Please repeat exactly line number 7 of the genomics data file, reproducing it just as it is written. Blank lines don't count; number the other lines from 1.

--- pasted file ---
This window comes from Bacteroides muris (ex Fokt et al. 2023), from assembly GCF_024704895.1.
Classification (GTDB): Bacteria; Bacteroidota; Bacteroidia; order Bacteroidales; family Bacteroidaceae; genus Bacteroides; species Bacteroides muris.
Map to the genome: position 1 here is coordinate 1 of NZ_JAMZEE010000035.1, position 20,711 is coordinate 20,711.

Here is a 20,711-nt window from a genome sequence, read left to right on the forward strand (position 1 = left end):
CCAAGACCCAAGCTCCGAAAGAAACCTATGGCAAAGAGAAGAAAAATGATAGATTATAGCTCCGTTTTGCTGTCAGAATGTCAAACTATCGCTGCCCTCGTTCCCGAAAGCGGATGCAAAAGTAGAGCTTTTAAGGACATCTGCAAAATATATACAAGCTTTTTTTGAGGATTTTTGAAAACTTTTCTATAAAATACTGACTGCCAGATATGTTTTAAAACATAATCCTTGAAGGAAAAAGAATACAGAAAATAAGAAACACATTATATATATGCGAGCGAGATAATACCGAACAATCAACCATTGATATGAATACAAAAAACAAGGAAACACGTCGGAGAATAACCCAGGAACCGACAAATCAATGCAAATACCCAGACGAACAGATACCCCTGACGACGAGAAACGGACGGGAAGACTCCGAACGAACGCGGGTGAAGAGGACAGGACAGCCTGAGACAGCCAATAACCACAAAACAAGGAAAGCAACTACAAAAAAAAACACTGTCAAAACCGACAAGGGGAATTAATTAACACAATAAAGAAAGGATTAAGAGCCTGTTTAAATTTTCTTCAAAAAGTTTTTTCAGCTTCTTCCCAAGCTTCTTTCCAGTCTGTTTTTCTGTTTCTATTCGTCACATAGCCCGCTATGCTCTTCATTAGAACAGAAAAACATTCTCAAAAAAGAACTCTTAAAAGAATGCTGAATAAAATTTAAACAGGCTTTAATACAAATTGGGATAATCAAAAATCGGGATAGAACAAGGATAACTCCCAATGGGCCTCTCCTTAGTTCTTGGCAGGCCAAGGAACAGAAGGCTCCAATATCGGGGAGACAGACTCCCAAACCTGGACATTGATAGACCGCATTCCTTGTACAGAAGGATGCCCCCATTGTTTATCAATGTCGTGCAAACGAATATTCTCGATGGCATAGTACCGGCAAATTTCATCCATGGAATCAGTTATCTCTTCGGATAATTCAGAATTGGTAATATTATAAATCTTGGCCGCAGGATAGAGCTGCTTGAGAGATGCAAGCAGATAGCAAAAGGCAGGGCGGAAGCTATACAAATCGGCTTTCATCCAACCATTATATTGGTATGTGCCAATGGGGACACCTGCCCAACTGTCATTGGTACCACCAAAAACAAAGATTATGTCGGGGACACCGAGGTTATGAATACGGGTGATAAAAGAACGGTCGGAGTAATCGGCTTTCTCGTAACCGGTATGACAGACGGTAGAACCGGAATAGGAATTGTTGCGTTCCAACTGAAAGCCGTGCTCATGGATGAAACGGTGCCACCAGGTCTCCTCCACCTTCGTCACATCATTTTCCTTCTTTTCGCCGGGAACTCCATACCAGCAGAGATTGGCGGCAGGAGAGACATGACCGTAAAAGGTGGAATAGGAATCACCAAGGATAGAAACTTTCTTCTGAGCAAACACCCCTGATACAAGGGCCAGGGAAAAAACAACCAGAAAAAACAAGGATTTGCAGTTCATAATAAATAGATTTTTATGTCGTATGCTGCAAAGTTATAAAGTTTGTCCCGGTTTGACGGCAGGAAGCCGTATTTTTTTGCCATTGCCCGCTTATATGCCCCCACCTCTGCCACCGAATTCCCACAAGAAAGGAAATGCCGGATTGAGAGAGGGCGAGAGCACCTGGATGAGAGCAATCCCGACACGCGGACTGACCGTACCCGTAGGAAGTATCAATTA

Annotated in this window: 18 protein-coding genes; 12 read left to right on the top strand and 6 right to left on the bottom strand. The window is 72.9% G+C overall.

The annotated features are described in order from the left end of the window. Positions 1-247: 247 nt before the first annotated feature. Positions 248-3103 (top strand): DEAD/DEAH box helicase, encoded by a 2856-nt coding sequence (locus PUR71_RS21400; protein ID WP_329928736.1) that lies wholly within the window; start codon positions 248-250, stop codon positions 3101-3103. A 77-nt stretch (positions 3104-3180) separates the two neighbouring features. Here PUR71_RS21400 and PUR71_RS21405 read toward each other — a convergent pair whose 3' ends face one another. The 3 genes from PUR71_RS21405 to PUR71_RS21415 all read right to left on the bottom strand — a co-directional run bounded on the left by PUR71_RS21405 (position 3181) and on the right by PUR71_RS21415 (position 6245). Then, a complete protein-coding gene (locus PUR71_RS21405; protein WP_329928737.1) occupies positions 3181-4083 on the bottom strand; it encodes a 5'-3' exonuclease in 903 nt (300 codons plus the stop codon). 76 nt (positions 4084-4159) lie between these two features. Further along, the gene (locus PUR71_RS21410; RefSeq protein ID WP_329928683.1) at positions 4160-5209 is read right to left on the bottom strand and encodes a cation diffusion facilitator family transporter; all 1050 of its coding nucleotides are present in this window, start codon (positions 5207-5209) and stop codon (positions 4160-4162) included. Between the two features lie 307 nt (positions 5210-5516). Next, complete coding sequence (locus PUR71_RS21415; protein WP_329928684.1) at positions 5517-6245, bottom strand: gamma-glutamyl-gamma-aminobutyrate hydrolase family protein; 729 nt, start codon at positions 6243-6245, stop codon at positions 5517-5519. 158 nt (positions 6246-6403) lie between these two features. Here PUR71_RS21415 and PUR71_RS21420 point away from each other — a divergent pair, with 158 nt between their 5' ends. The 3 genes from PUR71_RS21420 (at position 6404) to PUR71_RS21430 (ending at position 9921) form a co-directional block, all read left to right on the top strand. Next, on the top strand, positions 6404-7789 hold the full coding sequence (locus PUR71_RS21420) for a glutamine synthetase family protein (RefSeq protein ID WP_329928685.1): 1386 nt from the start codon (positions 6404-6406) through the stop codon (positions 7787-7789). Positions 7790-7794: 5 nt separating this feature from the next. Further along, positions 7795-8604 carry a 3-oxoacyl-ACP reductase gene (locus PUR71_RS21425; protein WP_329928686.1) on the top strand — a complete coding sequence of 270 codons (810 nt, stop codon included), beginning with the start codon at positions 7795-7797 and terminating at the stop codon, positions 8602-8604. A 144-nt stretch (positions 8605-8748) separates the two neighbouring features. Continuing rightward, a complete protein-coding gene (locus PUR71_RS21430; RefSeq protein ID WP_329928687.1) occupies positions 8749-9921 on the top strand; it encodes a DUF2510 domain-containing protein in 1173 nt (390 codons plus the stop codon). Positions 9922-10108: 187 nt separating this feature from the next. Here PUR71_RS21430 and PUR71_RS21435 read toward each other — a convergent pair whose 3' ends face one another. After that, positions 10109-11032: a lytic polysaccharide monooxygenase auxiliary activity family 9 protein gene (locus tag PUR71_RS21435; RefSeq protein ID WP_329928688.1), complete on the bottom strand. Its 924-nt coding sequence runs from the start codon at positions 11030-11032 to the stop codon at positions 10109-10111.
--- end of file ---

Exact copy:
The annotated features are described in order from the left end of the window. Positions 1-247: 247 nt before the first annotated feature. Positions 248-3103 (top strand): DEAD/DEAH box helicase, encoded by a 2856-nt coding sequence (locus PUR71_RS21400; protein ID WP_329928736.1) that lies wholly within the window; start codon positions 248-250, stop codon positions 3101-3103. A 77-nt stretch (positions 3104-3180) separates the two neighbouring features. Here PUR71_RS21400 and PUR71_RS21405 read toward each other — a convergent pair whose 3' ends face one another. The 3 genes from PUR71_RS21405 to PUR71_RS21415 all read right to left on the bottom strand — a co-directional run bounded on the left by PUR71_RS21405 (position 3181) and on the right by PUR71_RS21415 (position 6245). Then, a complete protein-coding gene (locus PUR71_RS21405; protein WP_329928737.1) occupies positions 3181-4083 on the bottom strand; it encodes a 5'-3' exonuclease in 903 nt (300 codons plus the stop codon). 76 nt (positions 4084-4159) lie between these two features. Further along, the gene (locus PUR71_RS21410; RefSeq protein ID WP_329928683.1) at positions 4160-5209 is read right to left on the bottom strand and encodes a cation diffusion facilitator family transporter; all 1050 of its coding nucleotides are present in this window, start codon (positions 5207-5209) and stop codon (positions 4160-4162) included. Between the two features lie 307 nt (positions 5210-5516). Next, complete coding sequence (locus PUR71_RS21415; protein WP_329928684.1) at positions 5517-6245, bottom strand: gamma-glutamyl-gamma-aminobutyrate hydrolase family protein; 729 nt, start codon at positions 6243-6245, stop codon at positions 5517-5519. 158 nt (positions 6246-6403) lie between these two features. Here PUR71_RS21415 and PUR71_RS21420 point away from each other — a divergent pair, with 158 nt between their 5' ends. The 3 genes from PUR71_RS21420 (at position 6404) to PUR71_RS21430 (ending at position 9921) form a co-directional block, all read left to right on the top strand. Next, on the top strand, positions 6404-7789 hold the full coding sequence (locus PUR71_RS21420) for a glutamine synthetase family protein (RefSeq protein ID WP_329928685.1): 1386 nt from the start codon (positions 6404-6406) through the stop codon (positions 7787-7789). Positions 7790-7794: 5 nt separating this feature from the next. Further along, positions 7795-8604 carry a 3-oxoacyl-ACP reductase gene (locus PUR71_RS21425; protein WP_329928686.1) on the top strand — a complete coding sequence of 270 codons (810 nt, stop codon included), beginning with the start codon at positions 7795-7797 and terminating at the stop codon, positions 8602-8604. A 144-nt stretch (positions 8605-8748) separates the two neighbouring features. Continuing rightward, a complete protein-coding gene (locus PUR71_RS21430; RefSeq protein ID WP_329928687.1) occupies positions 8749-9921 on the top strand; it encodes a DUF2510 domain-containing protein in 1173 nt (390 codons plus the stop codon). Positions 9922-10108: 187 nt separating this feature from the next. Here PUR71_RS21430 and PUR71_RS21435 read toward each other — a convergent pair whose 3' ends face one another. After that, positions 10109-11032: a lytic polysaccharide monooxygenase auxiliary activity family 9 protein gene (locus tag PUR71_RS21435; RefSeq protein ID WP_329928688.1), complete on the bottom strand. Its 924-nt coding sequence runs from the start codon at positions 11030-11032 to the stop codon at positions 10109-10111.